Seen any Pharisees, Sadducees or Essenes lately?

The High Priest Caiaphas

One of the great ways of reading the bible is that of lectio divina – taking a piece of the scriptures and meditating on it. Taking time and space to connect with God and have him speak to us through it. Related to this is the practise of seeing ourselves in the passage of scripture; identifying ourselves and putting ourselves there. It is a Hebrew tradition this. When the Jewish people remember the passover they use language that identifies themselves with the events by saying things like “when we were slaves”.

Now what has this go to do with the title?

General Synod of the Church of England

Church of England General Synod

Well one thing I have noticed over the years is that people are happy to identify with those marginalised or those in need of help or indeed some of the heroes of the bible – but I have yet to hear anyone confess to say that they identify with being a Pharisee, Essene or Sadducee. But this is the thing, I think that the Church of England (the church I know best but I know that they are lurking, or not so lurking, in other churches) is stuffed full of Pharisees, Essenes and Sadducees.

First, a bit of background.

In first century Judaism there were a number of different groups within Judaism. They were living in a time when they were ruled by Rome and looking forward to one day being free (or not). We know of some of the groups not just through the bible but also first century literature such as Josephus but also through later Jewish writings.

The Pharisees were a popular religious movement. They saw themselves as descended (metaphorically speaking) from Ezra who was seen as the first scribe and Pharisee. Their focus was on purity. They believed that God would act to save them when they had purified the people. So they set up rules to protect the rules. They wanted to be careful to obey God’s laws and so they built a “ring of fire” around the laws to stop them accidently breaking one. Jesus’ criticism of them was mainly that they were so focussed on the purity laws that they forgot about justice and kindness and love.

The Sadducee were the group of those in power. They advocated the status quo, they wanted to keep in with the Romans and advocated co-operation with them. Their focus was to keep the Temple going and they seemed to be comfortable jettisoning those theological things that might make that difficult – such as the resurrection (which had political overtones to it – the resurrection of a Jewish free state etc).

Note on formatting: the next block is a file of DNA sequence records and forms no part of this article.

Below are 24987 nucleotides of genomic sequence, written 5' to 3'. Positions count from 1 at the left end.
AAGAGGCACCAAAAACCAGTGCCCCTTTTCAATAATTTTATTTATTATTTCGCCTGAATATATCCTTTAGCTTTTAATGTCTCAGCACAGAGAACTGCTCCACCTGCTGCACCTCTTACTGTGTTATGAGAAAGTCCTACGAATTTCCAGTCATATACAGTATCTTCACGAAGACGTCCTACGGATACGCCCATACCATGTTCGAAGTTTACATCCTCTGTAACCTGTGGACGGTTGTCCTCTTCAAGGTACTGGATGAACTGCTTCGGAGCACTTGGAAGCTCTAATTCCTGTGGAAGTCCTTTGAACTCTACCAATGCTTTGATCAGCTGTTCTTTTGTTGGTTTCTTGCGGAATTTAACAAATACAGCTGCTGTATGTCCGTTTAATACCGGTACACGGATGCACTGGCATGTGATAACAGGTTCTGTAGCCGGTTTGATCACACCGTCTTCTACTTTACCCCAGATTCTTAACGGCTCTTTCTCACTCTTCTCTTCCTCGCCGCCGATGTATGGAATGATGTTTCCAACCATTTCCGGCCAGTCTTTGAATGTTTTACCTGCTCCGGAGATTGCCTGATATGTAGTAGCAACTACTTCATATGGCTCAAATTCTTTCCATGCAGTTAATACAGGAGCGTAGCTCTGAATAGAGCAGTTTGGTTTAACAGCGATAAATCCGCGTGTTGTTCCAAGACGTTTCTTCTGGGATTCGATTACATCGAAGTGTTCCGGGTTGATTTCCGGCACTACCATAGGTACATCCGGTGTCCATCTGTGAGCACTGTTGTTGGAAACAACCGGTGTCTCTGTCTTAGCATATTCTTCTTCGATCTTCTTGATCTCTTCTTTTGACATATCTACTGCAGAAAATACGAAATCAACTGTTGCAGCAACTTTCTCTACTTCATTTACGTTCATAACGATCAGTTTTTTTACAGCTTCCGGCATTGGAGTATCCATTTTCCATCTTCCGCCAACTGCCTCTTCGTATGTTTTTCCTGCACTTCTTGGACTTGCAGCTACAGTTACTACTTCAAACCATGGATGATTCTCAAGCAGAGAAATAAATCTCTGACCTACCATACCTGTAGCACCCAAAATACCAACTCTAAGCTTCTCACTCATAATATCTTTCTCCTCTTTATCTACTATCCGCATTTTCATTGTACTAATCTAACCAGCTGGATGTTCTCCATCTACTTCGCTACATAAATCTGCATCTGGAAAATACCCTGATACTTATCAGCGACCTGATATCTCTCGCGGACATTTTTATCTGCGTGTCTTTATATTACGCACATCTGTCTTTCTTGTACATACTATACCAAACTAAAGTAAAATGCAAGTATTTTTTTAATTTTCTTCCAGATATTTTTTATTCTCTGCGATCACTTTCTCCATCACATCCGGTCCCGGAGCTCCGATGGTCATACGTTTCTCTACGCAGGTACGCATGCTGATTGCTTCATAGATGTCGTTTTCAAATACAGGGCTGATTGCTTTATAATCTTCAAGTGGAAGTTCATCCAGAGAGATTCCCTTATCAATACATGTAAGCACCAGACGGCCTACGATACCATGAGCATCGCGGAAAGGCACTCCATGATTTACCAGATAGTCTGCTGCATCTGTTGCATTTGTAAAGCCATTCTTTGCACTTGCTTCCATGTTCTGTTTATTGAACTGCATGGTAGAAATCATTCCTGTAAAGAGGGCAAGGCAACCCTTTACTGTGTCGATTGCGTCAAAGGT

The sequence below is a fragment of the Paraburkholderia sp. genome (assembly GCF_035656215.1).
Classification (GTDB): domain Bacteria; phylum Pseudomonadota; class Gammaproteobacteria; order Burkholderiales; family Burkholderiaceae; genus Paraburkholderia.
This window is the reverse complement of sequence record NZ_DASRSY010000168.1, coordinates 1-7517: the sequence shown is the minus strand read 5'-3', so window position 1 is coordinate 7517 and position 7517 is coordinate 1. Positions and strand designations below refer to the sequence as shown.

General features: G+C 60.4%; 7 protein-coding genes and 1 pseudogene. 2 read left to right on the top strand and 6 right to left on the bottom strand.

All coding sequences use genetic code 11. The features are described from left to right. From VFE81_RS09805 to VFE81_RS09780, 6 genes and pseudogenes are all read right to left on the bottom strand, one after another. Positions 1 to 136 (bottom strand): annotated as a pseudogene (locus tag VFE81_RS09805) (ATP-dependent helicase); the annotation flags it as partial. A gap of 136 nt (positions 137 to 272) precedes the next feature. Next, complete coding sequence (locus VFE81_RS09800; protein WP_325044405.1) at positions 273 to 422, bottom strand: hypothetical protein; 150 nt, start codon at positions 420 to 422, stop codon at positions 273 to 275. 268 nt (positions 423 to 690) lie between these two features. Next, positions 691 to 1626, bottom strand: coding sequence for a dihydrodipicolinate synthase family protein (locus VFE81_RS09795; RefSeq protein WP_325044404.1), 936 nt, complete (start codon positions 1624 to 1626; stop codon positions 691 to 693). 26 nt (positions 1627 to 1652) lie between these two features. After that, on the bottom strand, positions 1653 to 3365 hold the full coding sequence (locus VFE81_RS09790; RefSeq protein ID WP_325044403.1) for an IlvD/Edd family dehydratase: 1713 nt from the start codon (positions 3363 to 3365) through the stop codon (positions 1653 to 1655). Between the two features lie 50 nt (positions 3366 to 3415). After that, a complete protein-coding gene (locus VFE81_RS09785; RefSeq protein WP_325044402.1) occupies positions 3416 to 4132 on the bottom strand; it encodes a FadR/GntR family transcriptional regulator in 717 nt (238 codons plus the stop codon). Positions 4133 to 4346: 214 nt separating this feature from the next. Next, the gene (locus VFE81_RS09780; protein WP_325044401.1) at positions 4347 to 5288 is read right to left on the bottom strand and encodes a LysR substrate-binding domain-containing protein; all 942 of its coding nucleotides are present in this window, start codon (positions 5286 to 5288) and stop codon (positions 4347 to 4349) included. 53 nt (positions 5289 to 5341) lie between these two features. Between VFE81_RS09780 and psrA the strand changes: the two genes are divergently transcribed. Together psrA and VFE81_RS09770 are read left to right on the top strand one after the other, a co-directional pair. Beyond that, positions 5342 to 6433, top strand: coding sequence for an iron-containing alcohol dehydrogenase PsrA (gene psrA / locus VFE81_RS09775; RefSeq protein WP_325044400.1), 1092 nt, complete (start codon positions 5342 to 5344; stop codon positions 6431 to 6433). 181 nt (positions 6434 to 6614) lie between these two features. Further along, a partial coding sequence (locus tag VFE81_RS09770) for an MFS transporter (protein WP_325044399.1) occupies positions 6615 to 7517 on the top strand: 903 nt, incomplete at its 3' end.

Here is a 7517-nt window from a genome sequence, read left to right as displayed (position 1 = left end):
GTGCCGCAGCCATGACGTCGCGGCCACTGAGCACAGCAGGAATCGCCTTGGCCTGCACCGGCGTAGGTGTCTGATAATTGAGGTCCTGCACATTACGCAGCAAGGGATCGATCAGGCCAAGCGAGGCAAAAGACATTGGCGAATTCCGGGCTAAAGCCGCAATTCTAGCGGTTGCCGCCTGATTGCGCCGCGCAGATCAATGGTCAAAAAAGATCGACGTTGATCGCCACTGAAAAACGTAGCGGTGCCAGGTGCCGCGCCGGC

The third group was called the Essenes. They were more strictly a sect based in Qumran on the Dead Sea. They believed that God would come and set them free. They focussed on strict disciplines and an order that got everything “just right”.

So, I have this theory that the main groupings of the Church of England naturally gravitate to one of these groups. That remembering this keeps us humble and maybe starts us being able to look at why we do certain things and how we might change them. It might even allow us to move closer to God.

Within the Church of England there are three main groupings. They are often overlapping and intersecting but in general there are three distinct groupings.

The first is the Evangelicals. This is made up of differing types – open, conservative, charismatic etc. But there is a tendency for many to err towards the Pharisees. They want to take their faith seriously, they want to be holy and acceptable to God, they are concerned about who is in and who is out. They often get hot under the collar about rules.

The second is the liberals in the Church of England. They have been the predominant party in the Church of England for over a century. They look to be acceptable to the population as a whole. They are happy to drop doctrines that might get in the way and talk about being prophetic (usually meaning I can look at my liberal neighbours in the eye). There was a thought for the day by Giles Fraser the other day that came perilously close to dropping the idea of the resurrection and is a classic in this area.

The third area is the Anglo Catholics within the Church of England. They have almost withdrawn into an Essene type sect (used technically not as a form of abuse). Their distress over the ordination of women and their concern for doing things “just so”. The danger here is that they end up being an irrelevance and marginalised or as some are doing leaving for the Roman Catholic Church.

Now others may expand this and bring differing insights but the key is that it may allow us some honesty and ability to look to see whether we really are following in the way of Jesus. Whether we are conforming to a particular group’s view of the world or whether we are conforming to Jesus’ view. It might even allow us to look at the stories of Jesus’ conflict with the different religious groups and see which one is us!

I don’t even have time to go into socio-economic/ educational backgrounds either – that is another interesting way of slicing it in the Church of England.


5 comments on “Seen any Pharisees, Sadducees or Essenes lately?

  1. Harvey Edser
    March 11, 2011 at 1:14 pm #